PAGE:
talent, where the embracing of a strong ESG strategy may be a critical way to combat the great resignation by keeping the employees you have.
Climate change and other ESG topics are rightly known to be complex and require a very unique qualification and capability, one that is not always aligned to the study undertaken by CFOs. However, who better to take on the opportunity to invest in upskilling to enable a broader perspective be given to risks and opportunities. Sustainability teams and Finance teams need to meet in the middle and start to speak each other’s language to be able to clearly articulate the impact on enterprise value and society.
The expansion of the role of the CFO to include sustainability is vital if companies want to continue to meet the needs of their internal and external stakeholders, as well as ensure the creation of long-term enterprise value.
To meet the ongoing challenges associated with increasing stakeholder demands, CFOs need the following to take the lead on sustainability and drive meaningful change:
an understanding of the core ESG concepts, e.g. net zero commitments, asset decommissioning obligations, carbon regulation, financing;
recognition from key internal stakeholders, including risk managers, that ESG risks are material to the organisation;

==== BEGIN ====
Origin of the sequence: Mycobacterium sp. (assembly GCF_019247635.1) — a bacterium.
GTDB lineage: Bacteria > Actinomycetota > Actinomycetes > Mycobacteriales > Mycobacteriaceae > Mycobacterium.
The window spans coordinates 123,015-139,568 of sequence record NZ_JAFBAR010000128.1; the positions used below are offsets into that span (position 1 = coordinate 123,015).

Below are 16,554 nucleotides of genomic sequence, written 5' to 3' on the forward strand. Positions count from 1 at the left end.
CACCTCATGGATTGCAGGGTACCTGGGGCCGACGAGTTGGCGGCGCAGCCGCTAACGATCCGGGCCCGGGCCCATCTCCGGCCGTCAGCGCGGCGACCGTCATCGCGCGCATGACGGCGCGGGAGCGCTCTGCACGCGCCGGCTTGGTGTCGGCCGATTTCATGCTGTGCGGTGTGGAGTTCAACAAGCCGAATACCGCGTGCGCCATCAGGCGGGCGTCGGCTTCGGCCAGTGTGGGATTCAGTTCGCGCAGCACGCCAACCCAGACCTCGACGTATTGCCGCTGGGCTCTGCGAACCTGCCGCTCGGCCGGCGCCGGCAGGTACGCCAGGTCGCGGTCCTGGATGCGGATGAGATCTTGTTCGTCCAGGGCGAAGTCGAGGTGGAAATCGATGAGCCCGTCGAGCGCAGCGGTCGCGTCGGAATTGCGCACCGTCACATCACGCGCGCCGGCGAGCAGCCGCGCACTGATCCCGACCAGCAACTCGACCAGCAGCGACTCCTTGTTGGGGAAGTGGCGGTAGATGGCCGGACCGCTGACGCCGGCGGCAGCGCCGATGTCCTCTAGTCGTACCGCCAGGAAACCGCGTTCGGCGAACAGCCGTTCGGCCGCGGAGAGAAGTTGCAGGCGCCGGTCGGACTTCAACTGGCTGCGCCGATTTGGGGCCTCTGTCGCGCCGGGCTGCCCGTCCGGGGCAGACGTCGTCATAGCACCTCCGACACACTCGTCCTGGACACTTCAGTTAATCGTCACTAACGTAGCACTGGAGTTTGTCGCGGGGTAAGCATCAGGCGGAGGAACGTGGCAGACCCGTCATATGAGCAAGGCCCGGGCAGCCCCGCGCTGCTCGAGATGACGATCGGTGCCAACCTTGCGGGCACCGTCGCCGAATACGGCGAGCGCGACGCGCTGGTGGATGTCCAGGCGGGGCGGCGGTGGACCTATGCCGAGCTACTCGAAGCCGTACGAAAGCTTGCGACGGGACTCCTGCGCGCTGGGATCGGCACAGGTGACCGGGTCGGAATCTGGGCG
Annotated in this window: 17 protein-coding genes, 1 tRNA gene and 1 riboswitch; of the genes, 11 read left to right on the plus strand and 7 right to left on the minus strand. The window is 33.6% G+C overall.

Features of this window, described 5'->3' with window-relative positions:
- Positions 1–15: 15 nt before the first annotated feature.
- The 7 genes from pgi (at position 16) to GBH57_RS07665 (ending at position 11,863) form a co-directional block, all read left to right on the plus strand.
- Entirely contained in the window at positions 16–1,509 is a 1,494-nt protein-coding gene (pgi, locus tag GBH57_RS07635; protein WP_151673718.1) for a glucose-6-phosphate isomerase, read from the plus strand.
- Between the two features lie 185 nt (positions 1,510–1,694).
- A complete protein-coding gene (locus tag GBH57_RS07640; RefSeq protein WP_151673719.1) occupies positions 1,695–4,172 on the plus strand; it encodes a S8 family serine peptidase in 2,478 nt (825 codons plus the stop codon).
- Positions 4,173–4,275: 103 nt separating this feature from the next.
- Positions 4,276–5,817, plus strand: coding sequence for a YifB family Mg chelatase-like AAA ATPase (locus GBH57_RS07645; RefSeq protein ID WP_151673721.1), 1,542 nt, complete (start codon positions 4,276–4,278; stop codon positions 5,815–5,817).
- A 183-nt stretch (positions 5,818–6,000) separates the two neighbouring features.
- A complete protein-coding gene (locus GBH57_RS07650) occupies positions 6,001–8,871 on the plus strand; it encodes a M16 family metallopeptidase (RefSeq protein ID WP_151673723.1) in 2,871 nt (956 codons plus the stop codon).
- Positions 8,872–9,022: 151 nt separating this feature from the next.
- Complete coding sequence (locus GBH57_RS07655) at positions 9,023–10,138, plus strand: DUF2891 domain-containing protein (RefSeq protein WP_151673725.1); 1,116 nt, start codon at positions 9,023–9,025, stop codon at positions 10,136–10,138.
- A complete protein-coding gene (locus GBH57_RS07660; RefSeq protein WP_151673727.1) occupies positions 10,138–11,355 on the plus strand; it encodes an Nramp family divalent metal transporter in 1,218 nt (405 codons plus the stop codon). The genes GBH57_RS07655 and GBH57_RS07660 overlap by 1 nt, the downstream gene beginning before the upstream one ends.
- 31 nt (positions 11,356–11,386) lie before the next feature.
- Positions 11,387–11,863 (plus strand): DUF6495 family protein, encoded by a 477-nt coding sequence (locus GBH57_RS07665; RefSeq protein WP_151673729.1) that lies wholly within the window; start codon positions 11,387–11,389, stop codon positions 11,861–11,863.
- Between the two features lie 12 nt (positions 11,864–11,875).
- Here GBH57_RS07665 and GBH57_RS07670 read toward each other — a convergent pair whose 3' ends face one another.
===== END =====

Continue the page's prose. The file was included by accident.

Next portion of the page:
the incorporation of data on sustainability metrics and measures into the organisations ERP and operating systems, which will also provide a clear audit trail for internal and external verification with varying degrees of data integrity;
cross-divisional, scenario-based consideration of ESG-related factors, e.g., the risks that climate pose to core operations and supply chain;
the integration of ESG-related metrics and link to performance management frameworks into KPIs, providing a clear internal incentive to drive change; and
an ability to monetise non-financial sustainability data, creating a competitive advantage relative to peers and giving internal and external stakeholders the information needed to make operational and investment decisions.
Proactive measures are needed for companies to address the knowledge and skills that CFOs are lacking and ensure that strong sustainability credentials are achieved and maintained.
Our Assurance ESG team helps organisations understand the risks, controls, governance and reporting capabilities of the organisation, underpinned with a comprehensive understanding of a fast-paced changing regulatory landscape, with a view to drive positive change and meet growing stakeholder expectations.
For a more in-depth discussion on how to address ESG within your organisation, please reach out to one of our experts below.